Lenz and Brees played with some of their teammates and opponents in the River Battle Bowl against Iowa in the fall. But all three said it was fun to get to meet new people and make new friends.
“You get to meet a lot of new people and come out as brothers,” Kavulak said.
Lenz said he’d seen a couple of the North’s defensive ends in the RBB and was excited to go up against them in the Shrine Bowl. His future roommate at Northwest Missouri State was on the offensive line for the North, so as an offensive lineman himself, Lenz didn’t get to face him.
Brees also got to play for Coach Evan Klanecky of CHS for one final game.
“He was the first person I met at Centennial,” Brees said. “He taught me so much – it was an honor, to be honest.”
The week before
Players reported to camp July 6 to collect their gear and have their temperatures taken. Temperatures were taken at least twice every day, Brees said.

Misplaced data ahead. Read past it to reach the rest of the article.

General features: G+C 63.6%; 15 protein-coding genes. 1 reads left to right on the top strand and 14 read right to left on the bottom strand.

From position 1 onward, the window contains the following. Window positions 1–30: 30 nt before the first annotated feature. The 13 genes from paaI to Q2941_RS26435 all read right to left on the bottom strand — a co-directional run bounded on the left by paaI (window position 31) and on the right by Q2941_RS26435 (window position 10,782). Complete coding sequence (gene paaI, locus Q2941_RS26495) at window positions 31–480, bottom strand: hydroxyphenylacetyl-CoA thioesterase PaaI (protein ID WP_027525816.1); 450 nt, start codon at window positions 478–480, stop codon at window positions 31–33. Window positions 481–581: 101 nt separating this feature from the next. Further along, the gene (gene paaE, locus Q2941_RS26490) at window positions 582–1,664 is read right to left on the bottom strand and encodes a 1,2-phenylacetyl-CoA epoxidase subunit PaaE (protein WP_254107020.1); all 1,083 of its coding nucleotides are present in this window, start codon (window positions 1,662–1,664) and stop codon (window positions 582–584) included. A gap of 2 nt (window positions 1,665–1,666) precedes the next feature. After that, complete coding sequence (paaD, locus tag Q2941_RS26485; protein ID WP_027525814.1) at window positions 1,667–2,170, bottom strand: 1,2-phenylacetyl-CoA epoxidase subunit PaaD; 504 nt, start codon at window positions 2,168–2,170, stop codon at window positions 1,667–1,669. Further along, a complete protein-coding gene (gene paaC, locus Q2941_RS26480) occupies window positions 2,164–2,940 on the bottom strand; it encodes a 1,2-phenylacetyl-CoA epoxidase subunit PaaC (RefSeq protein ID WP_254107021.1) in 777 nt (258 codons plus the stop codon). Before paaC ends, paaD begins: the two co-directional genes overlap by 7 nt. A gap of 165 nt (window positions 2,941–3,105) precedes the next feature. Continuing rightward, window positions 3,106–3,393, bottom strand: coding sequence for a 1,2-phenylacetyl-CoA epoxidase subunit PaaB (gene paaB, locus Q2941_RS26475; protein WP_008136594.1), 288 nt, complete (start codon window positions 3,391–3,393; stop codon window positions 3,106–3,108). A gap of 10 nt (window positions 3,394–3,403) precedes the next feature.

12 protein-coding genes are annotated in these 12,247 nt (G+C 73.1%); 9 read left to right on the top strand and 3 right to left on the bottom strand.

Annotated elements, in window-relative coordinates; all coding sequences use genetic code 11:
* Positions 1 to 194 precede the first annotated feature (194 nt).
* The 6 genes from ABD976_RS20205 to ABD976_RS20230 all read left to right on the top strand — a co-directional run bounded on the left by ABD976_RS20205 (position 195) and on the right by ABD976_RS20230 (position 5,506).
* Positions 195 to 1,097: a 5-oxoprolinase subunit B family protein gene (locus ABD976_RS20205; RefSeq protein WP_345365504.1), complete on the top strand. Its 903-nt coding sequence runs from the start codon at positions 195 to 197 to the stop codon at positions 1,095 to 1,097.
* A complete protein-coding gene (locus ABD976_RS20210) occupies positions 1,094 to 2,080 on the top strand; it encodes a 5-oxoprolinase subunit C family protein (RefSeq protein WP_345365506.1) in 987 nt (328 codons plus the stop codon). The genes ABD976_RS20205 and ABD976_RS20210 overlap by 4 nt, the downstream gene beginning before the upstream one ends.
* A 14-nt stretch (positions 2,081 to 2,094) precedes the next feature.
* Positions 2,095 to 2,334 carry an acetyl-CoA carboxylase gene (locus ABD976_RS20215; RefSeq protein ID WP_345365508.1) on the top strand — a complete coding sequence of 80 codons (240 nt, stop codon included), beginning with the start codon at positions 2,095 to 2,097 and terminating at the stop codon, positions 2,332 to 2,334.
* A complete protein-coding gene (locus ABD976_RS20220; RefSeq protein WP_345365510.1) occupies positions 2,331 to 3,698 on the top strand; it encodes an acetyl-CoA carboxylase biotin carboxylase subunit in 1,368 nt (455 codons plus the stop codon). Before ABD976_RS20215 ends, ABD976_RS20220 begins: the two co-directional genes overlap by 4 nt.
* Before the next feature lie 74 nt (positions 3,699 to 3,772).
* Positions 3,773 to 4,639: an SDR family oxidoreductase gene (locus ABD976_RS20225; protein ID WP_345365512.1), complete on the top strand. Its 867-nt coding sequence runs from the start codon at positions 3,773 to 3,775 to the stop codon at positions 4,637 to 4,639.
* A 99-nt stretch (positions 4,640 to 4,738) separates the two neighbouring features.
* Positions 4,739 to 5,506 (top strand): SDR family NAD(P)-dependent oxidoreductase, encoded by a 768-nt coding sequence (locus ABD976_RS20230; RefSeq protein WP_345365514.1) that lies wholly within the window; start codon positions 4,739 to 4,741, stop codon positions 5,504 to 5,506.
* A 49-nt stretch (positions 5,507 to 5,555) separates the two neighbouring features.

“All 90 players and coaches passed all week,” Lenz said.
Teams met mornings and afternoons for practices and had down time in the evening for group activities like bowling, mini golf and laser tag.
“That was a good way to bond,” Kavulak said.
Brees said they’d warm up as a team, then break into smaller groups for practice and then close as a team.
One of the challenges, Lenz said, was getting their legs under them.
“We were in decent shape but not conditioned,” he said, adding that things started feeling better about day three.
The hardest thing was learning an entirely new playbook in five days, Lenz said. The team went through a lot of mental repetitions before a scrimmage on Wednesday. Lenz said it was rough.
“Then we just snapped as a unit,” he said, adding that Thursday’s scrimmage went much better.